to an object by comparing its apparent shape to its known shape. For
example, the greater the amount of detail you can recognize on an aircraft,
the closer you are to the aircraft.
(c) Vertical position in the field of vision. Objects tend to
be higher in the field of vision over distance. Therefore, you estimate the
distance to an object by its position in the field of vision. For example,
terrain features which are far away from the observer appear higher in the
field of vision than terrain features closer to the observer.
(2) Motion parallax: Motion parallax is the apparent motion of
stationary objects due to the motion of the observer. The speed with which
the object moves or whether it is stationary is dependent upon the distance
the observer is from the object. For example, fence posts close to the
observer will appear to be moving rapidly, trees at a greater distance will
appear to be moving more slowly, and mountains at even greater distances
will appear stationary. This cue to depth perception is considered
important because of its use during low-level flight.
(3) Retinal image size: The brain determines the distance to objects
by interpreting the size of the image focused on the retina. The brain is
able to determine the distance to an object by comparison of several
different factors. Those factors include the known size of the object,
increasing or decreasing size due to movement, terrestrial associations and
overlapping of contours.
(a) Known size of objects. The nearer an object is to the
observer the larger the retinal image is. By experience, the brain learns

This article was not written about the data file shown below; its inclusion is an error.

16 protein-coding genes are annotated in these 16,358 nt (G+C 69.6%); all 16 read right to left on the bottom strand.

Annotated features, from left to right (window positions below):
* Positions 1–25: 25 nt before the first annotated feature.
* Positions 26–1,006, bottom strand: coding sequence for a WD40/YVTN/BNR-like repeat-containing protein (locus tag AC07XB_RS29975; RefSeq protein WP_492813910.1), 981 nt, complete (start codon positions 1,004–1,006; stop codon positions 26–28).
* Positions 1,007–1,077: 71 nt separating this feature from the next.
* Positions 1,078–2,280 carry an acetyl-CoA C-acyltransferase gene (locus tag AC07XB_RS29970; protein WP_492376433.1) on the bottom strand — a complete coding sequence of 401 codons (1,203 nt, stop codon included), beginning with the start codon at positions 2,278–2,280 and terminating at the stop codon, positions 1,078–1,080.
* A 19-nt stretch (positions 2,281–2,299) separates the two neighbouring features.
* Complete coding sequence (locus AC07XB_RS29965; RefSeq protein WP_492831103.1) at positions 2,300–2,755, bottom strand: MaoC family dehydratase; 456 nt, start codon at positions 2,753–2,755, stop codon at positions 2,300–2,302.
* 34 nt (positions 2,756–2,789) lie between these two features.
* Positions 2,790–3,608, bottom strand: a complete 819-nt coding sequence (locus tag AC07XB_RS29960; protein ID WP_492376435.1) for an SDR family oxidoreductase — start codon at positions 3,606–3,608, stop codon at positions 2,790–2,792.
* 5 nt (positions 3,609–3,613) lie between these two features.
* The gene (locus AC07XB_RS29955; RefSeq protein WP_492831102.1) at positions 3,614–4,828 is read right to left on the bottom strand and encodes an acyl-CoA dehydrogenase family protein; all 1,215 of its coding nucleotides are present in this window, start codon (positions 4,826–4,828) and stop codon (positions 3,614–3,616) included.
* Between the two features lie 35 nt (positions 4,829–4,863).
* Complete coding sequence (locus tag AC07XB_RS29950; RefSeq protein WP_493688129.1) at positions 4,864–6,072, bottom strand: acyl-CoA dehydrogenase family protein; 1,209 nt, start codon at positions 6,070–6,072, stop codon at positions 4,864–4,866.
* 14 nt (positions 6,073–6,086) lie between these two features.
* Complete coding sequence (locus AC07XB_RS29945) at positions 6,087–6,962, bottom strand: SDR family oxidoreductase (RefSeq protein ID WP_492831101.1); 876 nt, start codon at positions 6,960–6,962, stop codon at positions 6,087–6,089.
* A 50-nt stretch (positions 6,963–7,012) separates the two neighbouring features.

to estimate the distance of familiar objects from the size of their retinal
image. A structure will subtend a specific angle on the retina based on the
distance from the observer. If the angle is small the observer knows the
distance is great. To do this the observer must know the size of the object
and have prior visual experience with it.
(b) Increasing and decreasing sizes of objects. If the retinal
image size increases, the object is becoming closer to the observer. If the
size decreases, the object is becoming farther from the observer. However,
if the size is constant, the object has remained a fixed distance from the
(c) Terrestrial associations. Comparing an object of unknown
size to an object of known size may be helpful in determining the relative
size of the unknown object and its apparent distance from the observer.
Ordinarily, the objects to be compared are judged to be at approximately the
same distance from the observer (Figure 9). For example, if you see an
aircraft (known size) in the vicinity of an airport (unknown size and
distance) you can judge the aircraft to be in the traffic pattern and that
the airfield is at approximately the same distance (determined from the
known size of the aircraft).